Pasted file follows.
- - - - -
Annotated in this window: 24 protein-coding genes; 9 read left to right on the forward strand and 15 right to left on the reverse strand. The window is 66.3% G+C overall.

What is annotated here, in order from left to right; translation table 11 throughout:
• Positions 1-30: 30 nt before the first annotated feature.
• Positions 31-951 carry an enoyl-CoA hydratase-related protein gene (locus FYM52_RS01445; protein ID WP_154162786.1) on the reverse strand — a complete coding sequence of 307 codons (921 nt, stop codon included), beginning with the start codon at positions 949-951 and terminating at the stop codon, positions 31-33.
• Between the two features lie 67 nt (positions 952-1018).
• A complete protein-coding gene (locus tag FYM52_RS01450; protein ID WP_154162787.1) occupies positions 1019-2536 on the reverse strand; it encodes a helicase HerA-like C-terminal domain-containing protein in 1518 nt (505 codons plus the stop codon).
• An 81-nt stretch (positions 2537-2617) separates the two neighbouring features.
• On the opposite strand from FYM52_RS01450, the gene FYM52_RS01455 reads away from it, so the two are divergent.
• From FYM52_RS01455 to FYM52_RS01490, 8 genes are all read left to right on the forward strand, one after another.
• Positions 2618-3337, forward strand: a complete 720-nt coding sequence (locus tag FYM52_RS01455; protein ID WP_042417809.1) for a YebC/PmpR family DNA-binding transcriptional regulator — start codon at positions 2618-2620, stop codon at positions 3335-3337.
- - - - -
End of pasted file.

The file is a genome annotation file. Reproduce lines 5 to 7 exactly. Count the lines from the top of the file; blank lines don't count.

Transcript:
• Between the two features lie 67 nt (positions 952-1018).
• A complete protein-coding gene (locus tag FYM52_RS01450; protein ID WP_154162787.1) occupies positions 1019-2536 on the reverse strand; it encodes a helicase HerA-like C-terminal domain-containing protein in 1518 nt (505 codons plus the stop codon).
• An 81-nt stretch (positions 2537-2617) separates the two neighbouring features.